Hidden Message: The parent is trying to embarrass the student, even if the student is really young! The parent is taking the easy way out: rather than working to figure out a solution to the problem, the parent is looking elsewhere for a quick fix. This equates to the message that the parent does not consider the child or the parent's relationship with the child to be important enough to find a workable solution or identify the root cause of the problem. What I think is really sad about this scenario is that the parent is eroding the relationship with the child. When the parent talks about the child in the child's presence in this manner, the parent is sending the hidden message that:
- The child is invisible (i.e., not important enough for the parent to engage or involve in the discussion).
- The parent has more power than the child. This attitude and behavior may work until the child reaches the teen years. It will never work with a strong-willed choleric child, who will definitely lose respect for the parent immediately.
As you can see, there are many "hidden" messages. Every behavior has a message, and most of our behaviors have hidden messages that may surprise us once we reflect upon them. It is important that we take the time to consider our behavior (the things we do) and the message that we consequently convey (the things we think). It is not easy to climb inside our own heads and expose the root of our thinking, but if we are going to establish a good relationship with our children and students, we must do just that. We must figure out what we are really thinking and analyze our behavior to see what message we are in actuality conveying to our children and to the world around us.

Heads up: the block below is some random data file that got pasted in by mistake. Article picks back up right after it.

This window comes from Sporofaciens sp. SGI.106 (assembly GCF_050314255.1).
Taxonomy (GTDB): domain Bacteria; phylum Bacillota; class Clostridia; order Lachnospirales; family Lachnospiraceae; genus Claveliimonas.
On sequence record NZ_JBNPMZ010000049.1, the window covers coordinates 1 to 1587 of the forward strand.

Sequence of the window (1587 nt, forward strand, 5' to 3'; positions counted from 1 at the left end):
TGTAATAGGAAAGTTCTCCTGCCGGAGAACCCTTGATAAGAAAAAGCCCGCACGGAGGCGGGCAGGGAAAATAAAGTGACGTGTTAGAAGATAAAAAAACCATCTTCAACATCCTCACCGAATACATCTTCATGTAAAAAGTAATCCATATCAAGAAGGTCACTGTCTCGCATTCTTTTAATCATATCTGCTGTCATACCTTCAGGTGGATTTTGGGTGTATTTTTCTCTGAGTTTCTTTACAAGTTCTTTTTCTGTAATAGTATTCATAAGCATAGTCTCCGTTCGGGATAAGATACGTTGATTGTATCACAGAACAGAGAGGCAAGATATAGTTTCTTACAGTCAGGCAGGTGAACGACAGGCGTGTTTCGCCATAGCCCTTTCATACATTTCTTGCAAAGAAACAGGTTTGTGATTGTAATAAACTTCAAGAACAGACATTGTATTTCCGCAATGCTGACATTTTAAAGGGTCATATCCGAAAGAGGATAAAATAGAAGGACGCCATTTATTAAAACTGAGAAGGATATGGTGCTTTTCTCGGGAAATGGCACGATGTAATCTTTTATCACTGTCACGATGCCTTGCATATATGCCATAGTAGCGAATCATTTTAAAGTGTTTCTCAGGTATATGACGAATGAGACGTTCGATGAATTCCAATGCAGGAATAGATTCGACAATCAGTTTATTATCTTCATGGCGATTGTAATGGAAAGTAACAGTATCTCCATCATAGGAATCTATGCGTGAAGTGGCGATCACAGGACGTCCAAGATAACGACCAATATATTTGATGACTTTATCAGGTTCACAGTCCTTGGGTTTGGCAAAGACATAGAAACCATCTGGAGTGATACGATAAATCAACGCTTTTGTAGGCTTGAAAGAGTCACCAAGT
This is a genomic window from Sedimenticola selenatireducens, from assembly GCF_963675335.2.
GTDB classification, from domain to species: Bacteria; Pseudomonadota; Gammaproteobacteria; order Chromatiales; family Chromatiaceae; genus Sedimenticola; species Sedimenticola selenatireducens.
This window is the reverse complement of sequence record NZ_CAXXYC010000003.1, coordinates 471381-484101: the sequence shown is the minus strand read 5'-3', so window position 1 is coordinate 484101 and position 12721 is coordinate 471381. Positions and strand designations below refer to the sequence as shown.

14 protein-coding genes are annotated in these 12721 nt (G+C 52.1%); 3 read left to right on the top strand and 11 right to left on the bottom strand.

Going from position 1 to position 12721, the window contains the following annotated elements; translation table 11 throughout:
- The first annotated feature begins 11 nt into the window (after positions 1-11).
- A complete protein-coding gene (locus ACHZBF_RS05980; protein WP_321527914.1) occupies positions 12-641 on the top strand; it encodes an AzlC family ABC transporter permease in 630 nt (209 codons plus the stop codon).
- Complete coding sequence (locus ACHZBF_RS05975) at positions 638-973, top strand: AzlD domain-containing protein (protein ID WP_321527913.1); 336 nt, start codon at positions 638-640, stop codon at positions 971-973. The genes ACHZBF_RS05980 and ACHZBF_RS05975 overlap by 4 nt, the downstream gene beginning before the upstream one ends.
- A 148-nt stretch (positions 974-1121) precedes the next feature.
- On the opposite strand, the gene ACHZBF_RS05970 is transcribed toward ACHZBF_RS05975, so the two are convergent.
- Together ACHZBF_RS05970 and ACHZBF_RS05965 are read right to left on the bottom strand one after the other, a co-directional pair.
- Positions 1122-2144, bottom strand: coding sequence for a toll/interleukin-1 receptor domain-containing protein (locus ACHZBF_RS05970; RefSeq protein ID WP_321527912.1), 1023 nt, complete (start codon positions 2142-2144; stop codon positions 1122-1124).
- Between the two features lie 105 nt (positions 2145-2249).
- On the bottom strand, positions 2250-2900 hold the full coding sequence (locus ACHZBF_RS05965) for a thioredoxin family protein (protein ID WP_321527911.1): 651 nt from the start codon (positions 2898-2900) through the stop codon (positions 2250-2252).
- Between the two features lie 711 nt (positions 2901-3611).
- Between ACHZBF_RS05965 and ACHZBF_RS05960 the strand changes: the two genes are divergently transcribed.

This week, and today especially, stand back and look objectively at everything you do. Consider your behavior and the "hidden" messages you send to others around you. If you do not like some of the things you discover, make a list of those particular behaviors and some things that you can do instead to convey a different message. For every message there is an opposite message possibility.
Your assignment this week is to consider how to convey the opposite message. If you are showing arrogance, then consider how you might convey humility. If you lean toward indifference, think of ways to show interest and concern. If you have cultivated the ability to be irresponsible in scheduling and prioritizing, then enlist the help of someone or some tool to assist you to organize your thoughts and activities.